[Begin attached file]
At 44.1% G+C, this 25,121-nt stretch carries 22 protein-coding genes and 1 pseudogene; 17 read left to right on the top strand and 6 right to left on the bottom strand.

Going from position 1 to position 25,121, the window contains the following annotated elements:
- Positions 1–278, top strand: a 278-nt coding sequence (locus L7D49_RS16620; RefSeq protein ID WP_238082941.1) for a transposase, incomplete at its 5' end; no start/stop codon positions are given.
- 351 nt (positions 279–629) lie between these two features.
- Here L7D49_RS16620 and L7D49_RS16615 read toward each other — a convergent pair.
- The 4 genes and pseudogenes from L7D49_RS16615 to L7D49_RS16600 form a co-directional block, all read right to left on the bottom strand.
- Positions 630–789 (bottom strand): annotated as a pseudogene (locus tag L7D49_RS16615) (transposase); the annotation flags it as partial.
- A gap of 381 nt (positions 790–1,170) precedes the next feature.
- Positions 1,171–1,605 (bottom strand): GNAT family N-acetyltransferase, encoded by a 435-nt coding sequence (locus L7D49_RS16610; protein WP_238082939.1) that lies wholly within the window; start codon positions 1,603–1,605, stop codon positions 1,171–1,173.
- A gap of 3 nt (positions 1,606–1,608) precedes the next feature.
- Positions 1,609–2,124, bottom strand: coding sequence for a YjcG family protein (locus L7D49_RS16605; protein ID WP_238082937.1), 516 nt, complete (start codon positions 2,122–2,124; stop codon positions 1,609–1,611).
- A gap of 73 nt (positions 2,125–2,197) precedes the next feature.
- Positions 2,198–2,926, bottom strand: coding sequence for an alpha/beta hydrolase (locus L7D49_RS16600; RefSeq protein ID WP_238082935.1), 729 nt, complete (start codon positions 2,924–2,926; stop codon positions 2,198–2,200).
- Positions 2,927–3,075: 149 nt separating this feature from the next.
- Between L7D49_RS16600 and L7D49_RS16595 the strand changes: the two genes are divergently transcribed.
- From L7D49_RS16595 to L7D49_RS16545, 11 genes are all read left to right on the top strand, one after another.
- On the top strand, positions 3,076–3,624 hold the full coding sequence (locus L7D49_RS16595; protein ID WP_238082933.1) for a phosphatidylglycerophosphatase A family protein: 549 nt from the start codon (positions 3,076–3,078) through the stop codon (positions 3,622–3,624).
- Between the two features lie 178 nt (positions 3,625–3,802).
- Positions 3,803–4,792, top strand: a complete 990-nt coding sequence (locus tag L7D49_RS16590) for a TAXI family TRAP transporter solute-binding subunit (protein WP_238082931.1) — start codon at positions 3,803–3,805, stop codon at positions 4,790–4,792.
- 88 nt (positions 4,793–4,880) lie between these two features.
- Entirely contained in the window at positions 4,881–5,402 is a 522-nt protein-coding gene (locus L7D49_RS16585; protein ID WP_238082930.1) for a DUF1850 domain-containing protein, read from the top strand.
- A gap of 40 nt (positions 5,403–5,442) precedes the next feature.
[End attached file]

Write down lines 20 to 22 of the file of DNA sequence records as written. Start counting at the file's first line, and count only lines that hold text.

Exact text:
- 88 nt (positions 4,793–4,880) lie between these two features.
- Entirely contained in the window at positions 4,881–5,402 is a 522-nt protein-coding gene (locus L7D49_RS16585; protein ID WP_238082930.1) for a DUF1850 domain-containing protein, read from the top strand.
- A gap of 40 nt (positions 5,403–5,442) precedes the next feature.